The word satisfice was coined by Herbert Simon. He pointed out that human beings lack the cognitive resources to maximize: we usually do not know the relevant probabilities of outcomes, we can rarely evaluate all outcomes with sufficient precision, and our memories are weak and unreliable. A more realistic approach to rationality takes into account these limitations: This is called bounded rationality.
In cybernetics, satisficing is optimization where all costs, including the cost of the optimization calculations themselves and the cost of getting information for use in those calculations, are considered.
As a result, the eventual choice is usually sub-optimal as regards the main goal of the optimization, i.e. different from the optimum in the case that the costs of choosing are not taken into account.
During a 1997 game against Deep Blue, Garry Kasparov, after being defeated in a game where his computer opponent adopted a satisficing position, remarked that the computer was "playing like a human." Kasparov later explained that, when playing computers, chess masters could often defeat them by predicting the most "rational" move; however, satisficing made such prediction unreliable.
Reference: Klaus Krippendorff's "A Dictionary of Cybernetics".
In Social cognition, Jon Krosnick proposed a theory of survey satisficing which says that optimal question answering involves a great deal of cognitive work and that some people would use satisficing to reduce that burden. Some people may shortcut their cognitive processes in two ways:
Likelihood to satisfice is linked to respondent ability, respondent motivation and task difficulty
Regarding survey answers, satisficing manifests in:
In decision making, satisficing explains the tendency to select the first option that meets a given need or select the option that seems to address most needs rather than the “optimal” solution.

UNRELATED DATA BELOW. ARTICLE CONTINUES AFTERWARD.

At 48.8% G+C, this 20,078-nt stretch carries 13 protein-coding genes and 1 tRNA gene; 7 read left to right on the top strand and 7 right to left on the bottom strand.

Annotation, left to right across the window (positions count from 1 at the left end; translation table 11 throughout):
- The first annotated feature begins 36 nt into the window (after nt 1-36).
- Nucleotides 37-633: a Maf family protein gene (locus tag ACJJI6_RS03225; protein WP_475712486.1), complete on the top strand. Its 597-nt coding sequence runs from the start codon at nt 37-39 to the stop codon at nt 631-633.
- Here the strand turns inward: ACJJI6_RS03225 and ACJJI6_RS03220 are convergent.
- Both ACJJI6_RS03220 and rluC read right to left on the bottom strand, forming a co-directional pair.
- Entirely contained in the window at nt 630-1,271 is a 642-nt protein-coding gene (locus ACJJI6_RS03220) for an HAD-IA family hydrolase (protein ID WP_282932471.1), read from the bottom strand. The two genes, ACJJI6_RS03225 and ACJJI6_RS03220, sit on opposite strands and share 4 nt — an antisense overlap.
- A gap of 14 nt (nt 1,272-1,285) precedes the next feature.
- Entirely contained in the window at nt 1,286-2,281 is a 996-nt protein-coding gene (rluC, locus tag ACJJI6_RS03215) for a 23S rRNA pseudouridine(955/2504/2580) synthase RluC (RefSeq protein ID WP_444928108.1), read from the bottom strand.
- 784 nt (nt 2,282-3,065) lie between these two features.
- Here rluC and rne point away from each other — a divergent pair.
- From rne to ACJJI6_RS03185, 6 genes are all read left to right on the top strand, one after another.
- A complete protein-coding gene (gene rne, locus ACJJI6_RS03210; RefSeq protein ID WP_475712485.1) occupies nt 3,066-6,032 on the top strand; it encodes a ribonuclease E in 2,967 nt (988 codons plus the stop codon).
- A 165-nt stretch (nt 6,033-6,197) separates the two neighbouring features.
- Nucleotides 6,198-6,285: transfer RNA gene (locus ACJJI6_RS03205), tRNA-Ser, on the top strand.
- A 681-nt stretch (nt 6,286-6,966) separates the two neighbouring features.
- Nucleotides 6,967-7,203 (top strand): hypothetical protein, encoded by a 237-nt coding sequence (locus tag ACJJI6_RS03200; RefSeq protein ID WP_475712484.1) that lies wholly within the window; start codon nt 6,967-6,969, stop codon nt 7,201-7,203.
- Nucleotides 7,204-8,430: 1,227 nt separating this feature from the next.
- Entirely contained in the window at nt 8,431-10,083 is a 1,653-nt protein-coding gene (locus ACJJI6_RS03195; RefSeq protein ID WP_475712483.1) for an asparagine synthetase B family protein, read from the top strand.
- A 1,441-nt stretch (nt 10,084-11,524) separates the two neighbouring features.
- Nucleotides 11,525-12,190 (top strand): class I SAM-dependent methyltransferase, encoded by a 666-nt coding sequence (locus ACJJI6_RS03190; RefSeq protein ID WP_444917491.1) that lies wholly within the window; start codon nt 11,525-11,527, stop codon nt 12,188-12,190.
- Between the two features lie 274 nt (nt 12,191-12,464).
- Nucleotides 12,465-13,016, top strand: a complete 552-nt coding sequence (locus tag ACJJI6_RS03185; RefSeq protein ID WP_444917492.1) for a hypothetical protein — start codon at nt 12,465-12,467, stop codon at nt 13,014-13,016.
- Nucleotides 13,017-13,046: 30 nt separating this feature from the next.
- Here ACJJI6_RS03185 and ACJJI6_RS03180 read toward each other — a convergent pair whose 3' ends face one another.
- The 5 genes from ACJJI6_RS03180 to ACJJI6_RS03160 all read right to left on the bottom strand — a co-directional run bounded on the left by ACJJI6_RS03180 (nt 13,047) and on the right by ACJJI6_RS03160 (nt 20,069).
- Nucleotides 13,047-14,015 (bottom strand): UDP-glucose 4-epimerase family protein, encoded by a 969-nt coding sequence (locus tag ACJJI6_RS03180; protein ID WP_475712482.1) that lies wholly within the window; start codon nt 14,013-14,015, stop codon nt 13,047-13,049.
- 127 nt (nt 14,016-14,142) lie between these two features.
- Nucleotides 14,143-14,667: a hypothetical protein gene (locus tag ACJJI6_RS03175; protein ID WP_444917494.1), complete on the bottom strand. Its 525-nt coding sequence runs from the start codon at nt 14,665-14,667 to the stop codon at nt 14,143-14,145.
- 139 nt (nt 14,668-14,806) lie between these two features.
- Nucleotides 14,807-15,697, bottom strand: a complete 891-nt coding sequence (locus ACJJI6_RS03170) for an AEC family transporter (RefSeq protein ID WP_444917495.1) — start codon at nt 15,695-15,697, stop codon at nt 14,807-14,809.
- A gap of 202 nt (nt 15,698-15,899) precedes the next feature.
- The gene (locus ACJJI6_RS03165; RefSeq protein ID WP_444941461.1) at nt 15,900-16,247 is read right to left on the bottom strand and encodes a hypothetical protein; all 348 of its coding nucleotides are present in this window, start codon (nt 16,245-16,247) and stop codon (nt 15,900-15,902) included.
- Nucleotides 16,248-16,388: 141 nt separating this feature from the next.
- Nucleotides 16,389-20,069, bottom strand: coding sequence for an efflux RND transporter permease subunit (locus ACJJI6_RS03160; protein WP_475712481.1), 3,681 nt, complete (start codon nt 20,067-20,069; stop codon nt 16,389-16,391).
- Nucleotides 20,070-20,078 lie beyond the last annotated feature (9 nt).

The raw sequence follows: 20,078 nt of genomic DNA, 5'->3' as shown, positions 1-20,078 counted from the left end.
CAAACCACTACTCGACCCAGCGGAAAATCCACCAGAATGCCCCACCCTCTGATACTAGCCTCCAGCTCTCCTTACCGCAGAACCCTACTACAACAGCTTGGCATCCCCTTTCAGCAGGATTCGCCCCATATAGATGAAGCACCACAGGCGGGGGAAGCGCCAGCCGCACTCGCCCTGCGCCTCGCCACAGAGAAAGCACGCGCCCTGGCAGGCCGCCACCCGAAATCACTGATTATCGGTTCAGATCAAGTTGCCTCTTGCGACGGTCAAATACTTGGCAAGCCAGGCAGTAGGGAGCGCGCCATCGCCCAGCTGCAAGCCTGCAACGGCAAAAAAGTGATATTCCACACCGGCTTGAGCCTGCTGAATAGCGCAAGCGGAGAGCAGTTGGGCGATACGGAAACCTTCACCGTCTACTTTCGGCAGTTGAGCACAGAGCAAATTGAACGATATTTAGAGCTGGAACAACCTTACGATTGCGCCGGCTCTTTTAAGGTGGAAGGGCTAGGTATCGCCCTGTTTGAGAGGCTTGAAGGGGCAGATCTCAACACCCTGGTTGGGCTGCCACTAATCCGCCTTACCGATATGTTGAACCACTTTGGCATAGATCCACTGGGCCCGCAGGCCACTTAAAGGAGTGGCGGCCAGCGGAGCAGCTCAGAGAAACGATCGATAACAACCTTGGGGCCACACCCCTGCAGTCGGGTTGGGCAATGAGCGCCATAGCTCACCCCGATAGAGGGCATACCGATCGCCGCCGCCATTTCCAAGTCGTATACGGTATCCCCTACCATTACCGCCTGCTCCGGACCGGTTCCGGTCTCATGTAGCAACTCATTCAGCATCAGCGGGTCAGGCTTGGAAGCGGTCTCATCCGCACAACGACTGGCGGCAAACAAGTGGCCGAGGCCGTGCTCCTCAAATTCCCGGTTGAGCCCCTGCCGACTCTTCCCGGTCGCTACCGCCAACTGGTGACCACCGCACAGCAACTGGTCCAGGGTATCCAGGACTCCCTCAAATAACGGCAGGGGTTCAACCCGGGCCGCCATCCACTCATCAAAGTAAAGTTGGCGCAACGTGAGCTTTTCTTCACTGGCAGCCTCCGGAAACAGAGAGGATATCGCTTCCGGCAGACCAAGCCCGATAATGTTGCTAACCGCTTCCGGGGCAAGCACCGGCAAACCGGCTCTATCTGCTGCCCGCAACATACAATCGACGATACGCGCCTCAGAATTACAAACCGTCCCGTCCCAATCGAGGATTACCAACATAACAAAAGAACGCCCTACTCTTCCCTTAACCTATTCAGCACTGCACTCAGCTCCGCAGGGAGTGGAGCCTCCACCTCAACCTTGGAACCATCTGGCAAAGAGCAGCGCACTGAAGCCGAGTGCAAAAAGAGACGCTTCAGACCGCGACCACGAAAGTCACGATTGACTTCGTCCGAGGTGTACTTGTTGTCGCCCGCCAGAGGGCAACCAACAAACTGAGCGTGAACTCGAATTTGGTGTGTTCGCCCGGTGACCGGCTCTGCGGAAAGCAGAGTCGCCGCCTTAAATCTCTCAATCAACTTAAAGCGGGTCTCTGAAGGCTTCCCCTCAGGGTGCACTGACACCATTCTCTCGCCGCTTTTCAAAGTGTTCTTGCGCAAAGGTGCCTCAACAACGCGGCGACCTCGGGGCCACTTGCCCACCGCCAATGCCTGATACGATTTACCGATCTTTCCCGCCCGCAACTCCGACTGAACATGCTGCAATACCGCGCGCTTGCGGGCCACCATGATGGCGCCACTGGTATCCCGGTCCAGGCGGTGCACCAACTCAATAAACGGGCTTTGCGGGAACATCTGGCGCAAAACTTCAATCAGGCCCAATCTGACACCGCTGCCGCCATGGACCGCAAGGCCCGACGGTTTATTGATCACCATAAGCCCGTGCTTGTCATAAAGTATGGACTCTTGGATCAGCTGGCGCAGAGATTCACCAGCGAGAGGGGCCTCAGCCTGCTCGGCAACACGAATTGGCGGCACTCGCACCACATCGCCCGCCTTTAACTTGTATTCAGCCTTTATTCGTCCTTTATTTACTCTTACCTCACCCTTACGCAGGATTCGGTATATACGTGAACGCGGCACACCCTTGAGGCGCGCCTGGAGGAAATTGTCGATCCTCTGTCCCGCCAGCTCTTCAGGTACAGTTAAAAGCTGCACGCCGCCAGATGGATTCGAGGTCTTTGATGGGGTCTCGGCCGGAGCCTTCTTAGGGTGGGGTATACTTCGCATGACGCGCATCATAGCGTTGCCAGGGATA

Simon, as a further example, once explained satisficing to his students by describing a mouse searching for cheese in a maze. The mouse might begin searching for a piece of Gouda, but unable to find any would eventually be "satisfied" and could "suffice" with any piece of cheese, such as cheddar.
Satisficing occurs in consensus building when the group looks towards a solution everyone can agree on even if it may not be the best.
In many circumstances, the individual may be uncertain about what constitutes a satisfactory outcome. For example, an individual who only seeks a satisfactory retirement income may not know what level of wealth is required—given uncertainty about future prices—to ensure a satisfactory income. In this case, the individual can only evaluate outcomes on the basis of their probability of being satisfactory.
If the individual chooses that outcome which has the maximum chance of being satisfactory, then this individual's behavior is theoretically indistinguishable from that of an optimizing individual under certain conditions (Castagnoli and LiCalzi, 1996; Bordley and LiCalzi, 2000; Bordley and Kirkwood, 2004).
Research Note: Attitudes to Growth Among Owners of Small and Medium-sized Enterprises and the Implications for Business Advice: Some Evidence from the Clothing Industry in Coventry.
Apr 01, 2001; THIS NOTE REPORTS RESULTS OF research into the factors which impede the growth of employment in small and medium sized...
An Institutional Explanation and Model of the Factors Influencing Room Rate Pricing Decisions in the Irish Hotel Industry
Jan 01, 2007; ABSTRACT This paper reports on a study of room rate pricing in the Irish hotel industry. The paper views pricing as a social and...